For so long, African countries have dominated the cocoa export business. According to a research firm, Statista, Ivory Coast, Ghana, Nigeria, and Cameroon account for 70 percent of the world’s cocoa consumption and exports, with Ivory Coast and Ghana accounting for more than 50 percent.
However, all that may soon change with the entrance of a major superpower onto the scene. To put the impact into perspective, the global cocoa market as of 2019 generated $12.8 billion and is projected to reach $15.5 billion by 2027, translating to a Compound Annual Growth Rate (CAGR) of 4.3% from 2021 to 2027 according to Allied Market Research.
China Enters The Cocoa Export Market
According to China Daily, South China’s island province of Hainan recently exported cocoa beans to Belgium (the third biggest importer of cocoa beans) sometime in October 2020 for the first time.
According to the news platform, the first batch of 500 kg of cocoa beans, worth 3,044 euros (about $3,600) was produced in Xinglong, a township in Hainan that has a tropical climate, a requirement for the cultivation of the crop.
The quantity, although paltry, is significant and possibly signals China’s preparedness to dominate the market in a short while from now.
Giving a hint as to the inspiring thought behind the country’s effort to grow cocoa, Hhao Zhaoyun, a researcher with the Chinese Academy of Tropical Agricultural Sciences (CATAS), said:
“Cocoa is a raw material for making chocolate. With the increasing demand for chocolates, Hainan has been expanding its cocoa planting area and making breakthroughs in technological development, ”
On the choice of Belgium as the export country, he explained thus:
“As Belgium is dubbed ‘kingdom of chocolates,’ exports to the country indicate that our cocoa production standards have been recognised by the international community.”
Why Cocoa Export Is A Big Deal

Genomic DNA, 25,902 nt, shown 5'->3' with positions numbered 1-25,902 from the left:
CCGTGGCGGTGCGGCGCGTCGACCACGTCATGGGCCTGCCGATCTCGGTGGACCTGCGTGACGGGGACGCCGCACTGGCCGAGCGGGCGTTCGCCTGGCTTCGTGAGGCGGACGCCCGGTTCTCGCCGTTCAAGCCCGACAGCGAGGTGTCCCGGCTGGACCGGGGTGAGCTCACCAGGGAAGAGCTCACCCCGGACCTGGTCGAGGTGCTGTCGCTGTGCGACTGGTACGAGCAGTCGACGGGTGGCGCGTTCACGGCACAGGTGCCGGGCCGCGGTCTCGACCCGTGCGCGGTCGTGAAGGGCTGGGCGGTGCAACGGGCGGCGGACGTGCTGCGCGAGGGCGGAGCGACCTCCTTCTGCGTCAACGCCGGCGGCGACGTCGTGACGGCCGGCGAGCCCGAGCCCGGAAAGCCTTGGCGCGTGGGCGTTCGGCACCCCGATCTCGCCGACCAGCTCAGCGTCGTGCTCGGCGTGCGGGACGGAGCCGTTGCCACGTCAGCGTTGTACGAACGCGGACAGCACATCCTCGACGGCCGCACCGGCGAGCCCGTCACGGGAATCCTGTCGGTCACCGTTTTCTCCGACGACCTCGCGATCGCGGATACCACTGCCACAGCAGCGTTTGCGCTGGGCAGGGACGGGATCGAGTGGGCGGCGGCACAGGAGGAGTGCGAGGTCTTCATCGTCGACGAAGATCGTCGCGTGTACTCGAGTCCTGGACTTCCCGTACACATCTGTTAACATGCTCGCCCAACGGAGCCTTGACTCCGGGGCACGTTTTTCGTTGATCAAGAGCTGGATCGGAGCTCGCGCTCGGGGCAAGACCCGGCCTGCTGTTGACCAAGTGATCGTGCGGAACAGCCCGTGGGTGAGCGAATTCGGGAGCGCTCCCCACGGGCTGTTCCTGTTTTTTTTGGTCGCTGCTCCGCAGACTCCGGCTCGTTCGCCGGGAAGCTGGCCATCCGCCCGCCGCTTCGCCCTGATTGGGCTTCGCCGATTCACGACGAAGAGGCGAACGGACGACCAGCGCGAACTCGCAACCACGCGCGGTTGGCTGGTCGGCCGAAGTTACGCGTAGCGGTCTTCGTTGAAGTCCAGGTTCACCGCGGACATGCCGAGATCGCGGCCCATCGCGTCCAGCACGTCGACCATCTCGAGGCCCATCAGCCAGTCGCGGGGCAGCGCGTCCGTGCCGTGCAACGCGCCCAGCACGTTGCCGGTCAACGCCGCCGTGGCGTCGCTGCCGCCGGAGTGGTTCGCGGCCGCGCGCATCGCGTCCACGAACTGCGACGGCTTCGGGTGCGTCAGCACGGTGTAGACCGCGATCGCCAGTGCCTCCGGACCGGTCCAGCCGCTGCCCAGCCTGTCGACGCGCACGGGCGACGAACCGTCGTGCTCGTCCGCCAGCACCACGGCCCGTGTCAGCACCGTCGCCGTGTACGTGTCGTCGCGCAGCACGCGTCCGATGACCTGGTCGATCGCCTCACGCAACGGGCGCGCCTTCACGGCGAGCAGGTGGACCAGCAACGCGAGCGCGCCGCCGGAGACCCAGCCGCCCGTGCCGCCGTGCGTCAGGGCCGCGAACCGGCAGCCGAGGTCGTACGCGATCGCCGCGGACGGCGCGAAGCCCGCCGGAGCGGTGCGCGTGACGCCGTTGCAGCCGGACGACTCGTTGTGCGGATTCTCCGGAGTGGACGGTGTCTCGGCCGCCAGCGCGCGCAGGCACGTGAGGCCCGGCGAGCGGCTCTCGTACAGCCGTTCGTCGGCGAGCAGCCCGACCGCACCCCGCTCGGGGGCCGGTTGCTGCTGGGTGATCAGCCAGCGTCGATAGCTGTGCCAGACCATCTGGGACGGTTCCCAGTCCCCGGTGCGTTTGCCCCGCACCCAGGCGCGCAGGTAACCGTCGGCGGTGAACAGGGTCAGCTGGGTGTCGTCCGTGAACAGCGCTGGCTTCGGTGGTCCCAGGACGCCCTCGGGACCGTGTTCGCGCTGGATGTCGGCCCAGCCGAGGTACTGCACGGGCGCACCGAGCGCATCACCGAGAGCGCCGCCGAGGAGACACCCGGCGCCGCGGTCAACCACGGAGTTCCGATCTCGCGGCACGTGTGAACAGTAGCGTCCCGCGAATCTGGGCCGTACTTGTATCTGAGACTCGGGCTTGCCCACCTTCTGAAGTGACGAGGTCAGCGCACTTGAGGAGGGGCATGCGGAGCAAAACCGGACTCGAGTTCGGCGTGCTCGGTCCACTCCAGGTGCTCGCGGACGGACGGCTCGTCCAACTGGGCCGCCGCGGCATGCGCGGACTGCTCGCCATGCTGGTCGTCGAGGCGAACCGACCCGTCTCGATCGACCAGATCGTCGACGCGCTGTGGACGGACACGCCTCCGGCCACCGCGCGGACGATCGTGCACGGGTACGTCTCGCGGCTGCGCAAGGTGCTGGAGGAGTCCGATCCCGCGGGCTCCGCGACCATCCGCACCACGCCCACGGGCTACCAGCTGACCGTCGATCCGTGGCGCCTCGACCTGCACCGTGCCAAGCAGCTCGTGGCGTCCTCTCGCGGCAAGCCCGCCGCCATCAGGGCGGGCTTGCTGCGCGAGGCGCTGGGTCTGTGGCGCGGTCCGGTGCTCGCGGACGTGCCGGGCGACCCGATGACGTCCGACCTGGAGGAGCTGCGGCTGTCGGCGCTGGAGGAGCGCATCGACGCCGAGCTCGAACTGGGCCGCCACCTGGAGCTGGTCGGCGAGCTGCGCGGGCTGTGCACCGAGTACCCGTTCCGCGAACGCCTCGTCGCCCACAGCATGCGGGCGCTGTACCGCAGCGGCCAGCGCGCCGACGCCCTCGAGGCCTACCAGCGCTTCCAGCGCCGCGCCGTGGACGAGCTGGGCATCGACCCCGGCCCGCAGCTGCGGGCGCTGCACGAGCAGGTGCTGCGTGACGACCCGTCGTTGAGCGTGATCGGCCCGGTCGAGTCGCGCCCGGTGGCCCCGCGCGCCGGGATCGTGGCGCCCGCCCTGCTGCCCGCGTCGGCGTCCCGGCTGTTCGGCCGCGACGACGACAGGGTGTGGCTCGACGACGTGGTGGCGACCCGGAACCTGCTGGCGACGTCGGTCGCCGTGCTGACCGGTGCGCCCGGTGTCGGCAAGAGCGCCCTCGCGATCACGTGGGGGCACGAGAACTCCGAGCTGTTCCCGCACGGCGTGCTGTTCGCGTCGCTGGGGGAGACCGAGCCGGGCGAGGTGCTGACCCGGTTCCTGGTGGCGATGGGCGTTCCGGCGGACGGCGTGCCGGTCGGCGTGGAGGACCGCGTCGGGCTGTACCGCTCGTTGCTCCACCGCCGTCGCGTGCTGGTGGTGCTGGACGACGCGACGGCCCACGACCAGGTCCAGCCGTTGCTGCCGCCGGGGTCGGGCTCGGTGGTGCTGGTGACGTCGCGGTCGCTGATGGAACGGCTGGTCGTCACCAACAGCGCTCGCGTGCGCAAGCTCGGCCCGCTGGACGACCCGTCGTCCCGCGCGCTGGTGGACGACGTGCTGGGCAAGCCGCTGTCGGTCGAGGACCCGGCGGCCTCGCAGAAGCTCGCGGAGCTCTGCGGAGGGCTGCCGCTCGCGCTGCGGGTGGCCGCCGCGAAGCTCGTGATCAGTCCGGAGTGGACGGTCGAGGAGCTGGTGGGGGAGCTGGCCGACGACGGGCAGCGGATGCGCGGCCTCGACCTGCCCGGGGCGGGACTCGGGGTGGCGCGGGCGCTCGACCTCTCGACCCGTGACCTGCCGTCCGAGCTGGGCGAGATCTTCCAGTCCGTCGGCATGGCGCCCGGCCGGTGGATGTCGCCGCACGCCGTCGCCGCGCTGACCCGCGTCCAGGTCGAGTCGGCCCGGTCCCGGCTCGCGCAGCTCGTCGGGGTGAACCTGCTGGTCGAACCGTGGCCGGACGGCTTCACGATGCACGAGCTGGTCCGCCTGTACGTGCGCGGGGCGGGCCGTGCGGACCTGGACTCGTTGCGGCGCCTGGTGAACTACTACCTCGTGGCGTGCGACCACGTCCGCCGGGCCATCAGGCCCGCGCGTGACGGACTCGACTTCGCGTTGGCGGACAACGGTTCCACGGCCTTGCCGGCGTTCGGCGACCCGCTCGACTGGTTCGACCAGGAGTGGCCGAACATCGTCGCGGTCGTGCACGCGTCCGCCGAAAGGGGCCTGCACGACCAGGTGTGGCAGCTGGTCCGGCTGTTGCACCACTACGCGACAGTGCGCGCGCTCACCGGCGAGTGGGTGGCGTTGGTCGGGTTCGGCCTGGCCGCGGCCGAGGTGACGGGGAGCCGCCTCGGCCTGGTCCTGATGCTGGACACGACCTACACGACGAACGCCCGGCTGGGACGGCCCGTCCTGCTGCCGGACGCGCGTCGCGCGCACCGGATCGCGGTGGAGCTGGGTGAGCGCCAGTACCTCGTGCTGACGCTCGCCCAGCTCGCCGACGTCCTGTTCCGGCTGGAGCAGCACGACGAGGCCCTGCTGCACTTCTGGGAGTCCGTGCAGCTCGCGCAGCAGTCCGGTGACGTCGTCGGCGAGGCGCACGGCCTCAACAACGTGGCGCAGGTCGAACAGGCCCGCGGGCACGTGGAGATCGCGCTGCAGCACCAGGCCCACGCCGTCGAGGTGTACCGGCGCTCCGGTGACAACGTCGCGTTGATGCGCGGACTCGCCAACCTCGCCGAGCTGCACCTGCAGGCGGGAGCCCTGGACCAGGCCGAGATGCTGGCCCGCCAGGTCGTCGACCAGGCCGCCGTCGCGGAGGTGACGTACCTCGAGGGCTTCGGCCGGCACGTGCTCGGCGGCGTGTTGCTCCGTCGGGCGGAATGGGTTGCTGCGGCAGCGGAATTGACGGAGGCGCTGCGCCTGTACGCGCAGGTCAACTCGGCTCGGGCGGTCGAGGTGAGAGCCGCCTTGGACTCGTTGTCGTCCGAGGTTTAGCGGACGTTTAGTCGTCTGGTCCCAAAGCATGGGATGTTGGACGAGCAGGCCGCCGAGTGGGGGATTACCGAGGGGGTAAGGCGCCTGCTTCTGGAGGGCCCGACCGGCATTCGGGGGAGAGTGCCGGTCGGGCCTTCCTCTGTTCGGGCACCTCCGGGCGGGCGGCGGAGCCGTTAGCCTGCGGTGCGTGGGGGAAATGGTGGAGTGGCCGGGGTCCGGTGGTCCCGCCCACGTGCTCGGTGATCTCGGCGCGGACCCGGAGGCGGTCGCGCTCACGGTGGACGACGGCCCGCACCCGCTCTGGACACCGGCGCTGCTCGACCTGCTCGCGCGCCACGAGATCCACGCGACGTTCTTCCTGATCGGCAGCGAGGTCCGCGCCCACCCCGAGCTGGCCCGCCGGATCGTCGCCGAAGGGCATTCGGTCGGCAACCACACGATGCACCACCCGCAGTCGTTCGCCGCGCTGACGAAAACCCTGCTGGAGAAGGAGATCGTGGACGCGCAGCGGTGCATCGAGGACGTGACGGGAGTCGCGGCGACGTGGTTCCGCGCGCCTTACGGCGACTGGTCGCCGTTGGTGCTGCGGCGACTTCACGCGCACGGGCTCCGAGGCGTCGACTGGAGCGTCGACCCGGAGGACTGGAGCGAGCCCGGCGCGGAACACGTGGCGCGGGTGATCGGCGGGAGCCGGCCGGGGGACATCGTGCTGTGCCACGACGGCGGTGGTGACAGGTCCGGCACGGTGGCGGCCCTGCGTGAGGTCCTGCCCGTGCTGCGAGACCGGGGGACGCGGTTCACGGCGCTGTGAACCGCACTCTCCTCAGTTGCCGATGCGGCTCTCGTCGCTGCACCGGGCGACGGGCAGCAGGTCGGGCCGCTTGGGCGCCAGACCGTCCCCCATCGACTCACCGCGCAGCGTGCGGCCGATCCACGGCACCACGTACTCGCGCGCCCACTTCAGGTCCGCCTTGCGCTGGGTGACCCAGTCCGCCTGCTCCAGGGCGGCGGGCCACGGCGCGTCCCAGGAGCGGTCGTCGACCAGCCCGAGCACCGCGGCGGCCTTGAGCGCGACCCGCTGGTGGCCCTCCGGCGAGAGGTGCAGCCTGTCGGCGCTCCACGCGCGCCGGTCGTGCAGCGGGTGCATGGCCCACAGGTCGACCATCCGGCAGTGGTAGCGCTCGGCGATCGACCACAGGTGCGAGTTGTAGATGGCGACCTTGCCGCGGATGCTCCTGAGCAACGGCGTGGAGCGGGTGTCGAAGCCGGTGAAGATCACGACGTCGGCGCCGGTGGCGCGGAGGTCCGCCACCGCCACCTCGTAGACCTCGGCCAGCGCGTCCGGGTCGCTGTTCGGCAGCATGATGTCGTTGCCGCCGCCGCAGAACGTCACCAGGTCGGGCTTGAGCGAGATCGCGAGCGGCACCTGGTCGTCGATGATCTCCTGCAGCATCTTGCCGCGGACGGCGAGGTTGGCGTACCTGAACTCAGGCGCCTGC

Cocoa export today is a big deal, mostly because it is a vital ingredient used by major daily consumable manufacturers. Cocoa beans are known to be rich and can be used to make products such as chocolate bars, cake mixes, beverages, and ice cream.
A report has it that while Sub Saharan Africa today contributes 86% of the total global output of cocoa beans, with Brazil and Trinidad and Tobago adding 12% and 2% respectively, African cocoa exporters make up just a small part of the $130bn chocolate industry, a major derivative.
Africa, in fact, earns only 5.35% of the value for supplying 86% of the world’s cocoa needs.
The Challenge for African Countries
Although African countries have been the largest primary producers of cocoa, one major challenge has been the continent’s inability to process the same into finished products.
What Does All of This Mean for Africa?
The handwriting on the wall certainly doesn’t look good for African countries. Ghana is already seeing this, and Ghana’s COCOBOD, the agency responsible for handling issues related to cocoa farming and export in Ghana, is already feeling jittery.
Although it appears concerned, it maintained that the quantity of the Chinese cocoa export is too small to affect Ghana as the second-largest cocoa producer in the world. The question is, “isn’t this just a matter of time?”
According to the General Secretary of the General Agricultural Workers Union of Ghana (GAWU), Edward Kareweh, the government must transform the cultivation of cocoa, as well as its harvesting and processing capacity, to generate more revenue from cocoa production.
“We have to immediately change how we produce cocoa in this country. For more than 100 years, we have been using cutlasses and hoes on our cocoa farms.
If we look at how we even harvest and store the cocoa beans, it is also not the best. We must sit up looking at the capacity of China and what they can do when they enter a particular industry,” he said.
It is quite unfortunate that decades later, all Africa does is simply grow and export raw materials. Meanwhile, the road to the raw material becoming a finished product is a long one as there are several other stages along the value chain that need to be invested in.
Primary production, storage, processing, and distribution are all stages the raw materials go through before coming out as a finished product with added value that earns more. African countries have only focused on primary production, even when it is obvious that there are more gains tied to other areas.
China has seen the loophole in the lack of foresight and progressive thinking by Africans and is going all out to capitalise on it. With the East Asian country’s well-known character of domination, it will most likely be adopting either of two approaches: growing enough to sell to Europe and reducing its balance of trade in the importation of products it needs, or better still, build its own industries to manufacture chocolate bars and other derivatives.
The question, as it stands, is not if China will take over the cocoa export market, but when, so long as Africa continues to play second fiddle.